By Kendra G., Auxiliar de Conversación in Madrid 2021/2022
I’ve taken my fair share of public transport throughout the United States and other European countries. All in all, in my opinion, public transport in Madrid is one of the bests in Europe. It’s easy to use: signs are written in both Spanish and English, it’s clean, it’s reliable, and it’s very safe. Even better: if you’re under 26, the monthly public transport card only costs you 20€! There’s a short application to fill out (which can be done online or in-person) but only takes a few minutes. This monthly card includes access to all of the metros, the buses, and cercanías lines. There are also 10 ride cards and tourist passes if you are only here for a short time. Regardless, public transport in Madrid is an excellent way of getting around.
Public Transport in Madrid: Take the Metro
The metro is wonderful. Its hours of operation are 6:00 am to 1:30 am. The trains run every couple of minutes, so you never have to wait long for one to arrive. The metro is written in both English and Spanish, so following the signage can be easy. Plus, every line is color-coded. My point here is that you don’t need to know Spanish to navigate it, and you don’t even need to be a pro at public transport to use it either.
I grew up in a small town that doesn’t have public transport, so I understand how daunting it can be. The metro card only needs to be scanned when you enter. Be warned: sometimes, the metro station has people to check your ID and watch the entrance so you can’t share your MetroCard with your friend behind you. Every station has booths where you can purchase the card so if you ever need to reload or buy a card, it’s easy. They usually take cash and cards. Plus, most metro stations (if not all) have an elevator so it’s quite easy to use if you have any disabilities or difficulty moving on stairs.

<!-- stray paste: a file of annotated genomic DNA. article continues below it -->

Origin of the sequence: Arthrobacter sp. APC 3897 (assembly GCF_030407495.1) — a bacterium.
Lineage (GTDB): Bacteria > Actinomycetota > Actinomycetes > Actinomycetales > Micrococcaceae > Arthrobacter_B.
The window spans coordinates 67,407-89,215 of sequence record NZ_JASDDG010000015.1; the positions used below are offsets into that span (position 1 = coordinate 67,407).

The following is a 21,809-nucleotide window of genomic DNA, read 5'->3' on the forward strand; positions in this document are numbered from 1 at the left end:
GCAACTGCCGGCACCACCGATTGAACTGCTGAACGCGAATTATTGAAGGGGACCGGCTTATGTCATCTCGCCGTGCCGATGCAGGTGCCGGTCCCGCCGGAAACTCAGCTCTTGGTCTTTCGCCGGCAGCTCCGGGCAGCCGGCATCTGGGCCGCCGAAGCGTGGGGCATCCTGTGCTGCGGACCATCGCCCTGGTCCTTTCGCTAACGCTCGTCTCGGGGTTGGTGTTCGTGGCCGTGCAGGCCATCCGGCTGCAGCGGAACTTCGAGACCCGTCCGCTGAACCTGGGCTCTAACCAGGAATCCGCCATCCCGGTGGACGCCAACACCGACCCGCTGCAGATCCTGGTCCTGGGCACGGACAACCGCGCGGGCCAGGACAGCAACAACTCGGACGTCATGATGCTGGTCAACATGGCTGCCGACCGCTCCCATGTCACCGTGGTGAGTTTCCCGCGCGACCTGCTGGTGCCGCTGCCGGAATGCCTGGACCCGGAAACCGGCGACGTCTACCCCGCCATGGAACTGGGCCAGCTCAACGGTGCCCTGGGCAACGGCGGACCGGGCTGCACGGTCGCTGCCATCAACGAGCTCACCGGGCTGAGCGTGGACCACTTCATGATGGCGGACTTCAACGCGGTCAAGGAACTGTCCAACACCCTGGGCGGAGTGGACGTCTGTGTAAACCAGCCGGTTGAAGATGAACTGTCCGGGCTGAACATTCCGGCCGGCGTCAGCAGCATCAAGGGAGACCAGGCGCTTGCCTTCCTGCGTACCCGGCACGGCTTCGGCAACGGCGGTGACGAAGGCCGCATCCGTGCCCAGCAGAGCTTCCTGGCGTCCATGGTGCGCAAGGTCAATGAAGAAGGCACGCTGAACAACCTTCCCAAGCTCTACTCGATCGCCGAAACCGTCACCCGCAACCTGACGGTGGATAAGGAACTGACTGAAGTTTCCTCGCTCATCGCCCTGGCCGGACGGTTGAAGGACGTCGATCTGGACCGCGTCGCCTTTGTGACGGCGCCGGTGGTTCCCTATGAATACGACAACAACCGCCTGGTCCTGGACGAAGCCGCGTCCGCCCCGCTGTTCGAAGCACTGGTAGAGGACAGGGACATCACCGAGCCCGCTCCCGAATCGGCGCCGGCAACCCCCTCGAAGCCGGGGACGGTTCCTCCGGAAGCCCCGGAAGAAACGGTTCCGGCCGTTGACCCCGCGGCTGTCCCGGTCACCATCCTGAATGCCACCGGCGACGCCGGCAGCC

Public Transport in Madrid: the Buses
In addition to the metro, the buses help you get around both Madrid and neighboring areas. I’ve found them to be a little less reliable as far as arriving on time, but they’re still very useful and have stops all over the city. If you don’t live close to a metro station, then you’ll certainly be near a bus stop. I’d recommend not using it in high traffic hours/ areas just because they can also get stuck in traffic and sometimes the metro can be faster. Just like the metro, you only need to swipe your card when you get on the bus.
There is also a system of night buses once the regular buses and metro lines close. It has slightly different routes than the daytime ones, but can be a great option at night. I’ve even seen security on some of the buses very late in the night. The night buses are also included in the Abono Joven card.
Some buses go further out of the city of Madrid and these are also included in the Abono Joven card.
Cercanías, Public Transport for Longer Distance in Madrid
The Cercanías trains are like intercity trains. They bring you outside Madrid as well as popular stations within the city center, like Sol and Nuevos Ministerios. They are more for longer distance travels compared to the metro. I’ve used them to get to the pueblo of Cercedilla to go hiking. It’s more of an intercity railway instead of the usual metro. With the Abono Joven, these trains are included in the 20€ monthly card. These look more like trains and less like metros. If you want to get out of the city of Madrid for a day trip or to do some exploring, this is a great, cheap option.
General Public Transport Tips and Tricks
● You can go to some pretty cool places via public transport in Madrid. Two of my favorites so far have been Toledo, which is accessible by bus, and Cercedilla for hiking. I’ve also been hiking in a few other towns where I used the Cercanías trains. There are some great articles online detailing popular day trips via Madrid public transport.
● If you have the Abono Joven, take advantage! All three of these methods of public transport are included, so don’t be afraid to adventure, make a mistake (or two) because you have unlimited trips!
● If you have a monthly public transport card, you don’t need to pay an additional fee for the airport. The tourist and 10 ride passes do require an extra fee, so make sure you read the ticket booth clearly before you pay.
● Line 8 brings you to the airport. Know which terminal you are going to before you get on the metro so you get off at the correct stop.
● Taxis in Madrid are clearly marked. However, it’s a flat rate of 30€ so think if you need it before you get one. Ubers are sometimes cheaper.
● As with any city and mode of public transport, never leave your bags unattended or phones in your back pocket/spot that is easy for someone to take.